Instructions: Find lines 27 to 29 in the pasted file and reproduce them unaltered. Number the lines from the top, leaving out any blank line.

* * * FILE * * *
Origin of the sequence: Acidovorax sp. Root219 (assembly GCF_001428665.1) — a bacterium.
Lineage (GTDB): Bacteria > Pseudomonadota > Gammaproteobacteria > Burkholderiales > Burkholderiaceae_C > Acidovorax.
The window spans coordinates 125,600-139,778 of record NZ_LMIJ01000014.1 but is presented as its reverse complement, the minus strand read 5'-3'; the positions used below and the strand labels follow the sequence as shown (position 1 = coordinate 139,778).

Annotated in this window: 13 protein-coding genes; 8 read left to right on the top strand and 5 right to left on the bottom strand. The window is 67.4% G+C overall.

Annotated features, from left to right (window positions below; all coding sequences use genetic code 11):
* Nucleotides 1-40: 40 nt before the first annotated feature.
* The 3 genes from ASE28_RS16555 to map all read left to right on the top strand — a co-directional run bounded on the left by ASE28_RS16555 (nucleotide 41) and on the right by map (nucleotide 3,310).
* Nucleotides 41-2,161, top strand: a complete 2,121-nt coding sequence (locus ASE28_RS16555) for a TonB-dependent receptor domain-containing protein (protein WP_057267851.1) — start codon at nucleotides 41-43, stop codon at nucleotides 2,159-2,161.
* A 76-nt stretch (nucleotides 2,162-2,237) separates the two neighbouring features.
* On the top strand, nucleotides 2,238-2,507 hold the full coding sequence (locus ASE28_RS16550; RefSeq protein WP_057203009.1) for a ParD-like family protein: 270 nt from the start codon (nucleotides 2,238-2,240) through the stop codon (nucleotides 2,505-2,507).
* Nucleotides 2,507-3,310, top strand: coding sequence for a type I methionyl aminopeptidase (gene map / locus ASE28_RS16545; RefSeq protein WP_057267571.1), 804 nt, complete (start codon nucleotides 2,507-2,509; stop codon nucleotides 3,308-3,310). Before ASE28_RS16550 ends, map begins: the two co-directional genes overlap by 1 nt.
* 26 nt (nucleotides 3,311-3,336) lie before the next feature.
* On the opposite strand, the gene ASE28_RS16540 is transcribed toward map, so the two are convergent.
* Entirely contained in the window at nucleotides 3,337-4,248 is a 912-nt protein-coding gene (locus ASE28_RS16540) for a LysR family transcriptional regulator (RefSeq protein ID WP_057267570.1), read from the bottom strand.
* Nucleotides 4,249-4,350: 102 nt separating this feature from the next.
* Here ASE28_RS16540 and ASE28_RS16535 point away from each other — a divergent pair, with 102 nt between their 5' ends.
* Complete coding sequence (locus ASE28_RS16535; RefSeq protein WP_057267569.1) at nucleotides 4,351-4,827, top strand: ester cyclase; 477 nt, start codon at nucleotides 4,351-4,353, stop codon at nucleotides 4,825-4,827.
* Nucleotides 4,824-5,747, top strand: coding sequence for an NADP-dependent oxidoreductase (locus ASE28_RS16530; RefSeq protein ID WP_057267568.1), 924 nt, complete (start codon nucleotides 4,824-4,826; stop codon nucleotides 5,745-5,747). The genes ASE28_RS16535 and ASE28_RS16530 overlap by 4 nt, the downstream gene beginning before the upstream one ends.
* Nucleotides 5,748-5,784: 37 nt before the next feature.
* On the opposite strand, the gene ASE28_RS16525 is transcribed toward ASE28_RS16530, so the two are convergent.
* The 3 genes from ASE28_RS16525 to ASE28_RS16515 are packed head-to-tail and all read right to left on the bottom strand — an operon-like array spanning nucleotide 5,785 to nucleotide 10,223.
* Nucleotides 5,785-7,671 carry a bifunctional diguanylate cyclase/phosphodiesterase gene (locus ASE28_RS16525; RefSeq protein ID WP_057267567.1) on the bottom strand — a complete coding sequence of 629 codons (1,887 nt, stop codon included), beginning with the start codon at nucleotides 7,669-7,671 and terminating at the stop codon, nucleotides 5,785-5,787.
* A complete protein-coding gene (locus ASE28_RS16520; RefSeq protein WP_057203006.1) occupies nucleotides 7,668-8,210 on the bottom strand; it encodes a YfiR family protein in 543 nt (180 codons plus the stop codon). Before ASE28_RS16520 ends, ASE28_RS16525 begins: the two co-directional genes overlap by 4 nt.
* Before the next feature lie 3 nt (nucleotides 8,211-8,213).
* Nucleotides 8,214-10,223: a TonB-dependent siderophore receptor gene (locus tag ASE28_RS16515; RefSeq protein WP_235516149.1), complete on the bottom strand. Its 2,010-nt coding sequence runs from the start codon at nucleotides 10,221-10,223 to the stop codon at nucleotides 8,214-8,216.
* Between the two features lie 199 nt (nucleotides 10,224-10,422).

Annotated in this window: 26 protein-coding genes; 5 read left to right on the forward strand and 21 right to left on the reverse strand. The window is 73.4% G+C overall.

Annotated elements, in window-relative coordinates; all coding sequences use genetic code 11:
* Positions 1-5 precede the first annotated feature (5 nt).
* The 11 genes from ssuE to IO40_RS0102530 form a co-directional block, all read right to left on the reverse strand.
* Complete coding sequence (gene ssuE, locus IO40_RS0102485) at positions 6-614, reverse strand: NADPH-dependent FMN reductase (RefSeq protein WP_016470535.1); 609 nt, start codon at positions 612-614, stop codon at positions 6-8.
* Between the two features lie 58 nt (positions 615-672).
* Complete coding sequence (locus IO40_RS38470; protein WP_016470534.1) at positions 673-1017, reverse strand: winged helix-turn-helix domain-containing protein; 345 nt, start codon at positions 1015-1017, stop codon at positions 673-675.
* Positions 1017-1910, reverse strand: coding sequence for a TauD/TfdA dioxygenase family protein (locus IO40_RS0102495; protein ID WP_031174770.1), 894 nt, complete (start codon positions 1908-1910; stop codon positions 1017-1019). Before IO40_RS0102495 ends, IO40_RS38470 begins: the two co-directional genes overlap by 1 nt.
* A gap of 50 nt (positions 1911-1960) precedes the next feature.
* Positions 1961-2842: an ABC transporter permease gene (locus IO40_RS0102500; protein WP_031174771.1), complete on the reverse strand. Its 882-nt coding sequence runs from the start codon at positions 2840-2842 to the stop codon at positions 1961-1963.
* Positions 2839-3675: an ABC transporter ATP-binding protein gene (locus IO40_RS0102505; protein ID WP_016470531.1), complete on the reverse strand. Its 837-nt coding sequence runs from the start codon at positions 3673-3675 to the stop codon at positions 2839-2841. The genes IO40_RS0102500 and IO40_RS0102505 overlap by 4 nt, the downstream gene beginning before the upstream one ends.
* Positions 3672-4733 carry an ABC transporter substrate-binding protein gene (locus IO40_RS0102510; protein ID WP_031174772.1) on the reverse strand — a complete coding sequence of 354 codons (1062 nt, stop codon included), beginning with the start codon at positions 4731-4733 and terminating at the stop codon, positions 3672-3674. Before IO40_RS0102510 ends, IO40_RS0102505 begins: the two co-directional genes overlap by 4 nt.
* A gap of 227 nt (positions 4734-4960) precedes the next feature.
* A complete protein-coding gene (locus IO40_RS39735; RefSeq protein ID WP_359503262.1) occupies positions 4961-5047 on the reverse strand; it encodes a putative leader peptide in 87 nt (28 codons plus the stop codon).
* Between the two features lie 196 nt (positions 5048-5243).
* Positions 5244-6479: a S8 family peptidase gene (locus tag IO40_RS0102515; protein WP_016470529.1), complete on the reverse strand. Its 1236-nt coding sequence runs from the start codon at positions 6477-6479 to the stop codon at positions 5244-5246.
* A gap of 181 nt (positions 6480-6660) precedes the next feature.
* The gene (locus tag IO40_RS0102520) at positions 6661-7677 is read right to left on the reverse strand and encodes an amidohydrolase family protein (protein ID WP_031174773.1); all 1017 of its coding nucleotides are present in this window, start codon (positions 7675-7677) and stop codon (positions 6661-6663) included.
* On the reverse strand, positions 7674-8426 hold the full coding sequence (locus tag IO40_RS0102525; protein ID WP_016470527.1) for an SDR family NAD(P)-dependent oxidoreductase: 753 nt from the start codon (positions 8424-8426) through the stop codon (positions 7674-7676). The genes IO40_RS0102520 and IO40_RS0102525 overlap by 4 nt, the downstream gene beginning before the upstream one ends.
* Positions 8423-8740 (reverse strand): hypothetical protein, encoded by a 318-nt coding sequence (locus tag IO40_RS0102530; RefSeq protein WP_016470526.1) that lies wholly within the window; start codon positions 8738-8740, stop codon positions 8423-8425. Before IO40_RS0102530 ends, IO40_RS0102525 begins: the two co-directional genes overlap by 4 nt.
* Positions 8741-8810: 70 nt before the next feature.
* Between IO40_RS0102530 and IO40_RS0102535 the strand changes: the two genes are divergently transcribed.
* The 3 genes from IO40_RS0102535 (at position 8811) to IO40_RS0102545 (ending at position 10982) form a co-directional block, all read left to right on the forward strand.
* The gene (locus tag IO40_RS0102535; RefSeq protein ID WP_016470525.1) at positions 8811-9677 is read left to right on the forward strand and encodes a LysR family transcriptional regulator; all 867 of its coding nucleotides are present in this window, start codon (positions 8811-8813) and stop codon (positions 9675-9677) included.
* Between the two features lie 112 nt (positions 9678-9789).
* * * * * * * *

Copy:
Annotated in this window: 26 protein-coding genes; 5 read left to right on the forward strand and 21 right to left on the reverse strand. The window is 73.4% G+C overall.

Annotated elements, in window-relative coordinates; all coding sequences use genetic code 11:
* Positions 1-5 precede the first annotated feature (5 nt).